I’m panicking over Fall. I always panic over Fall. Every year it whips into town with its brisk air and unnatural gourds and quietly transforms everyone around me into employees of industry. People who know how to do stuff. I assume they all knew how to do this stuff in the summer, as well, but there was no need to put it on display. We were all too busy showcasing our abilities to do nothing for as many hours as the sun hung in the sky. I was happy with this because I’m very comfortable with the expanses of nothing. I excel at the nothing. Give me hours of nothing and I will show you, in return, a glistening obelisk of nothing. Summer adds foot soldiers to my Nothing Army. Troops dedicated to marching – or just walking really slowly – bravely into the abyss of nothing.
Fall changes all that. The plummeting leaves are the harbinger of human productivity. Autumn ratchets up the output to a level that sends the Curators of Nothing into an early hibernation. In an unmade bed, of course.
Those who were perfectly content to languish in the idleness of summer have now snapped to attention, hungry to fill the cool days with all forms of -ing. Canning. Planting. Spicing. Baking. Knitting. Baling. My time is devoid of -ing’s. I am eternally hopeless in all verbs of -ing outside of eat-ing and swear-ing. Where my phone used to buzz with invitations to get together to do – well, nothing – there is now an empty cache of voicemail memory. And I can no longer reach anyone because their cell phones have been forsaken along with their nothingdom now that their hands are occupied with needles and yarn or they’re off hiking to a scenic overlook where they can fully register fall’s majesty.
And it’s not just the humans. It’s the animals, too. Especially the poster rodent of Fall, the squirrel. Skittering through crackling leaves. Posturing with the hubris of a species that knows how to dismantle an acorn. They’re irritatingly busy. Annoyingly entrepreneurial. They gather with a sense of urgency I can only muster for the deep discounts at annual department store sales. I jeer at the squirrel and mock its expedient way of filling its stores. I stare at them through the window and muse: Your life is statistically probable to end in the next four days due to a faulty telephone wire or a 16-year-old who doesn’t even realize you’re revolving with the wheels of her car because she is too busy texting the world about how f*cking busy she is now that it’s f*cking fall.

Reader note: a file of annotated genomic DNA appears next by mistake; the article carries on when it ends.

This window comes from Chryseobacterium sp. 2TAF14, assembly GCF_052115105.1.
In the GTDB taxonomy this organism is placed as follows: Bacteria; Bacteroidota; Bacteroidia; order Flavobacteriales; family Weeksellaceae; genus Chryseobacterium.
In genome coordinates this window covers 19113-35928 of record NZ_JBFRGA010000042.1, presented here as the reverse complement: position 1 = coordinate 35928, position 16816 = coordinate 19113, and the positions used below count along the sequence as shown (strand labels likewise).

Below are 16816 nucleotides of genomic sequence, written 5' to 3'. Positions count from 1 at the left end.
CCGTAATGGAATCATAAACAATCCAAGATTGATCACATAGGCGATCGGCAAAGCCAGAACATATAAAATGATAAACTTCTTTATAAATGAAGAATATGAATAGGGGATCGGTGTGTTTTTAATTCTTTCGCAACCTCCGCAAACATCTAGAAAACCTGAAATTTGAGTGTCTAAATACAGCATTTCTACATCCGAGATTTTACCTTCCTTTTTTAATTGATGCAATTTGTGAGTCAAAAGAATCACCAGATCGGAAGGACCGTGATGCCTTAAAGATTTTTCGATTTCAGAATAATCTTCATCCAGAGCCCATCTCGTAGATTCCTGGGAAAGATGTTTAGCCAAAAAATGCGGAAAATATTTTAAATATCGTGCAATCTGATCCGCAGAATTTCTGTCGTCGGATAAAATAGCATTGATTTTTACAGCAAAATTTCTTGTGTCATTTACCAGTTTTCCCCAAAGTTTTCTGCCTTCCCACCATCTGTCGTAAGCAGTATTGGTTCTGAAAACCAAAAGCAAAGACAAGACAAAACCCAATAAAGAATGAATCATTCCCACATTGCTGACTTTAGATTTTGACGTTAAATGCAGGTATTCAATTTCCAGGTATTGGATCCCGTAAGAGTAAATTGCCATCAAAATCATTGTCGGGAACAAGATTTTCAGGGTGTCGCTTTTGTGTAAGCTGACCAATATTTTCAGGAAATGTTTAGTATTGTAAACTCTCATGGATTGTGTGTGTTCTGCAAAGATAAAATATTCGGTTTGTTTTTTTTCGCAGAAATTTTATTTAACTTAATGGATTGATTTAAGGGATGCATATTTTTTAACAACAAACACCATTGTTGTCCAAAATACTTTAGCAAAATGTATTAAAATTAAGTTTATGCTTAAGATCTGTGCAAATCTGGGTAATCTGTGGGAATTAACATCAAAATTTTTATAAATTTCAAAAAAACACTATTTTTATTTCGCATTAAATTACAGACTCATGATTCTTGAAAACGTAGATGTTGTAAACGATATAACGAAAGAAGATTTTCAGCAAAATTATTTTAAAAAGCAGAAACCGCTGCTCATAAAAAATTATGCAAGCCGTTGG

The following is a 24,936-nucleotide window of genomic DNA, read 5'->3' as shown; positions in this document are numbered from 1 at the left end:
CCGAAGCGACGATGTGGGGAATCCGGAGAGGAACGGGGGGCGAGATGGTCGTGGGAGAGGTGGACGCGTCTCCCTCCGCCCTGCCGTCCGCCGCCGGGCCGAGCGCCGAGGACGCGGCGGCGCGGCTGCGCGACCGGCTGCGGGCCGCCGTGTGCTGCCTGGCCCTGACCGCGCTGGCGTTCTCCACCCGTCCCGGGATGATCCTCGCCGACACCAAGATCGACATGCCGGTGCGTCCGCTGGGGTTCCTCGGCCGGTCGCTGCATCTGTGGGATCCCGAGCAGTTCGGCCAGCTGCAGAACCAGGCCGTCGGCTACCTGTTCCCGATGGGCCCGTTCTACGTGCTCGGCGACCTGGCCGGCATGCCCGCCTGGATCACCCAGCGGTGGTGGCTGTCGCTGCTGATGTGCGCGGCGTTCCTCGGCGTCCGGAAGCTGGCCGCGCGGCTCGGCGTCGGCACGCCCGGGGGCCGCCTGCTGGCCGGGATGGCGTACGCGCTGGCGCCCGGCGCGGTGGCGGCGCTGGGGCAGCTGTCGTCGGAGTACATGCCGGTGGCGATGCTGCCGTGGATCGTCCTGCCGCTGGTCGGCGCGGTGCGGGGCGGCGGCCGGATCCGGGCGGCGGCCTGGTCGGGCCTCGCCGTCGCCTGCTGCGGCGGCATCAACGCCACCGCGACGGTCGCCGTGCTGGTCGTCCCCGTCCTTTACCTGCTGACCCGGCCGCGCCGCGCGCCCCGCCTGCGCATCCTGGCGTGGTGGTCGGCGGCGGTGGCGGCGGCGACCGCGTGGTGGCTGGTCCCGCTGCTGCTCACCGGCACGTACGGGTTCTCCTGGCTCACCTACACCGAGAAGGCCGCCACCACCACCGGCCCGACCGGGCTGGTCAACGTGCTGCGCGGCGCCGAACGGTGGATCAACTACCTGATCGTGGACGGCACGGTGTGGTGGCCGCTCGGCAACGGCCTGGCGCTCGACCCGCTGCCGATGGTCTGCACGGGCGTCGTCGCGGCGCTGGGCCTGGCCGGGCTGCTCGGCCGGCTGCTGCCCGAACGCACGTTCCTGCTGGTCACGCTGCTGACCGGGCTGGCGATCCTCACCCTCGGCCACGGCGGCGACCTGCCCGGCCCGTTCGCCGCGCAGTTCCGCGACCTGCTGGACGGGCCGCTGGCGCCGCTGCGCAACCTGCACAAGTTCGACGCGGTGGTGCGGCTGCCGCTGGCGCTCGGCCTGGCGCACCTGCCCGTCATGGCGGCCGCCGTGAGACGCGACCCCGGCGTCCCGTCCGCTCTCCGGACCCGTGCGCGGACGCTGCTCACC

School is like the great pyramid scheme of Fall. The kids return wielding a new and dangerous vernacular with words like bounty and maize and deciduous. They come bearing leaf imprints and stories of the first settlers. They look snidely upon me as if I know nothing about pioneering, but I watched all six seasons of Dr. Quinn Medicine Woman, fools, and I’m about to hold this cloth soaked with ether over my nose if you ask me to take you on a hayride one more time. Their bleating to do something ‘fall-like’ is fulfilled. I take them to an apple farm where they pick for what seems like an entire autumnal equinox. We arrive home with enough apples to fill the Mayflower, but this is not enough to satiate their fall appetite. They stare at me blankly. Why am I not transforming these apples into a cobbler? Or a crisp? Even those stupid f*cking squirrels outside could make a pie.
I run through my contact list, desperate to find a friend gifted in the arena of apple crisp-cobbler-for Christ’s sake pie making. Friend after friend is unavailable, because of their myriad -ing interests so messages of an alarming timbre are left. “Hi, my car and my kitchen and my guest bathroom are full of apples. Any shot you want to come over and show me how to make something – anything! – with these? I can repay you in mud clots from the underside of my shoes or with the alpaca that seems to have followed us home. Call me!”
And so another fall day passes while I do the only other -ing thing I know how to do: waiting.